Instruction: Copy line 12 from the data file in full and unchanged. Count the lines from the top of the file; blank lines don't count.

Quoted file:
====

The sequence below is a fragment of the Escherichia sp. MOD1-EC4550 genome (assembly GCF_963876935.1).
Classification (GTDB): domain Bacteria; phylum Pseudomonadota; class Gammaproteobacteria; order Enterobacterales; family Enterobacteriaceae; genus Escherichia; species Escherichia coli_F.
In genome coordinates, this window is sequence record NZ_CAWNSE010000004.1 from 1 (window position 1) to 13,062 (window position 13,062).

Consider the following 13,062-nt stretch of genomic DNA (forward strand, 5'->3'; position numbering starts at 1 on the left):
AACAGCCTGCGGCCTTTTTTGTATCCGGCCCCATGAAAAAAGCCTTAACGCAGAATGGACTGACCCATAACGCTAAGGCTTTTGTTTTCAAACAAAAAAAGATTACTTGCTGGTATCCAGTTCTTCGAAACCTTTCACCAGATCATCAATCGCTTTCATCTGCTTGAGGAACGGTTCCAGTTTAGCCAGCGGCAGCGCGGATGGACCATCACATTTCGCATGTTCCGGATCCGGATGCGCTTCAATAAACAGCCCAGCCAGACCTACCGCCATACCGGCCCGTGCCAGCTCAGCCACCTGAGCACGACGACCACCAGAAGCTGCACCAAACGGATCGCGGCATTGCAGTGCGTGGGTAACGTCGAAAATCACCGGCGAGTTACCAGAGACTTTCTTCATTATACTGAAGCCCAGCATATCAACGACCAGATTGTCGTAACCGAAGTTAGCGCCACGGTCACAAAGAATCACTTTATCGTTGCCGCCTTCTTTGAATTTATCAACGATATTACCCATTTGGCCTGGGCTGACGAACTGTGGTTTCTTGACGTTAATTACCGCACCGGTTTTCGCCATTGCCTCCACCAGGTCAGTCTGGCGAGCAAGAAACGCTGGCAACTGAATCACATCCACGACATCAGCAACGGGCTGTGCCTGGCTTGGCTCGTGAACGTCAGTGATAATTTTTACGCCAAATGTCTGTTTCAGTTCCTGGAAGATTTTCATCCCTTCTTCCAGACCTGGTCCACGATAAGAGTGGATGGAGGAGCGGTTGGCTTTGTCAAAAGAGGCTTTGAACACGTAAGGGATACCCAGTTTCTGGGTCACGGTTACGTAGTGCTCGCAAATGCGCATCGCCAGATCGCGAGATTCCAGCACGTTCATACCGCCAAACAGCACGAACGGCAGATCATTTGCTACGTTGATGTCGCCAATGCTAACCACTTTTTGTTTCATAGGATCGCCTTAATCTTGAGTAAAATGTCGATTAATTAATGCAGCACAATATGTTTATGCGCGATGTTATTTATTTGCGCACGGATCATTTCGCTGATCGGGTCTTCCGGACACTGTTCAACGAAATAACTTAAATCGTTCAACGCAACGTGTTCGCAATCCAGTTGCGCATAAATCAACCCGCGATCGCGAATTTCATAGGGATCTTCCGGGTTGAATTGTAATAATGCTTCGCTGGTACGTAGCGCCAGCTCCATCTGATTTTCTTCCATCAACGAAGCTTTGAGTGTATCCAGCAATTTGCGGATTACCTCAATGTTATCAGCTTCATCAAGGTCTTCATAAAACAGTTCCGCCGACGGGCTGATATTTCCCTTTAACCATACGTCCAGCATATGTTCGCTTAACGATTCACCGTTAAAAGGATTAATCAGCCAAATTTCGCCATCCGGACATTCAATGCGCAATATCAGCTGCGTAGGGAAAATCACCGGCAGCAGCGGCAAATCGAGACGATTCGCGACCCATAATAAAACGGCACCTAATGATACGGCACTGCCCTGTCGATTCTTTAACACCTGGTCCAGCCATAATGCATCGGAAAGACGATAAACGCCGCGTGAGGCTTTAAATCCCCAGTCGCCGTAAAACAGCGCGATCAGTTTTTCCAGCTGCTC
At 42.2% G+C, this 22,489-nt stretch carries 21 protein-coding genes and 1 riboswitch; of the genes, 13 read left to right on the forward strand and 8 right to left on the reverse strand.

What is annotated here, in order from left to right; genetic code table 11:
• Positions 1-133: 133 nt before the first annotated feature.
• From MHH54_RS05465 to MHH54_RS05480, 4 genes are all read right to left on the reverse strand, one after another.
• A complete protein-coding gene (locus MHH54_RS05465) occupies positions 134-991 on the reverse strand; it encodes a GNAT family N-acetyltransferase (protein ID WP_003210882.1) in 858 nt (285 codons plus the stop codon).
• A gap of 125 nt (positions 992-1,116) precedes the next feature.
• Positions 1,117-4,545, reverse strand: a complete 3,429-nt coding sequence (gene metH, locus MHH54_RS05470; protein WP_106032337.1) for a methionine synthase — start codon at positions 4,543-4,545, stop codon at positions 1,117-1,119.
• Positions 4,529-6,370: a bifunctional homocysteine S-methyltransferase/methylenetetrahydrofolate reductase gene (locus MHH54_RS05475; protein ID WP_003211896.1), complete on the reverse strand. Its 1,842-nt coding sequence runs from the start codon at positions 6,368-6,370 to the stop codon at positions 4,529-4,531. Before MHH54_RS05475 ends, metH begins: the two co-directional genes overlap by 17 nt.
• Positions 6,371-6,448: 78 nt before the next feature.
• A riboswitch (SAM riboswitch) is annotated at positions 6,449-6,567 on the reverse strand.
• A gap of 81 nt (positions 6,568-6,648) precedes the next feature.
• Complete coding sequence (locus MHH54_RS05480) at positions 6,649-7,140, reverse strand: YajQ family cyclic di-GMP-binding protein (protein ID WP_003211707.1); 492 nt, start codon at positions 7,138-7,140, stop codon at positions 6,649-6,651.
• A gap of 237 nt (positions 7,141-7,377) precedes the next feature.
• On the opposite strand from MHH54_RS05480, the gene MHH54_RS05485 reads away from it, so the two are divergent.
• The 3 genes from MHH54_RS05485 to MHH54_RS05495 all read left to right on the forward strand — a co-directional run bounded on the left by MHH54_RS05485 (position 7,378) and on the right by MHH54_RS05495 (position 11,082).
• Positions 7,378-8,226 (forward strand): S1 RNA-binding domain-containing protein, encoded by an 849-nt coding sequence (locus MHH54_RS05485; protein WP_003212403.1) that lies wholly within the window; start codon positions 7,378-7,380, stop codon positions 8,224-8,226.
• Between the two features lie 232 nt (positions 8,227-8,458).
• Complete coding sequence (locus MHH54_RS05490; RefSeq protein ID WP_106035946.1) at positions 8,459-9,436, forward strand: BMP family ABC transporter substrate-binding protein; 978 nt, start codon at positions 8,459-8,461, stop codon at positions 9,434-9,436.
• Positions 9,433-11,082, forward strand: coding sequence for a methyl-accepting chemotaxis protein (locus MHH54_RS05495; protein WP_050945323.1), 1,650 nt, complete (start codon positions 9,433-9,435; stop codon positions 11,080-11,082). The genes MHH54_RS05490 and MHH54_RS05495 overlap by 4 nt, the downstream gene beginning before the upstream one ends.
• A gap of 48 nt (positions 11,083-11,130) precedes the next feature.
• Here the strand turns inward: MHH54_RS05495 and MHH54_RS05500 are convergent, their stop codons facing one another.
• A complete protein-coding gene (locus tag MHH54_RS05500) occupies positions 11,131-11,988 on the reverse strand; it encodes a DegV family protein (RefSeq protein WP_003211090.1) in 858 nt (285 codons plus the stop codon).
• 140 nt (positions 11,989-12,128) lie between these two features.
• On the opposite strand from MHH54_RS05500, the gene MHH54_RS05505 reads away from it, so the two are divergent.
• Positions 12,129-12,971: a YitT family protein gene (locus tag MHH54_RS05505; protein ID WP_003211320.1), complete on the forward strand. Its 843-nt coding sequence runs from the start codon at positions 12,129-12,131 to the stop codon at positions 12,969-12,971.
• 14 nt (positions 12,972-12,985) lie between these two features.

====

• Positions 1,117-4,545, reverse strand: a complete 3,429-nt coding sequence (gene metH, locus MHH54_RS05470; protein WP_106032337.1) for a methionine synthase — start codon at positions 4,543-4,545, stop codon at positions 1,117-1,119.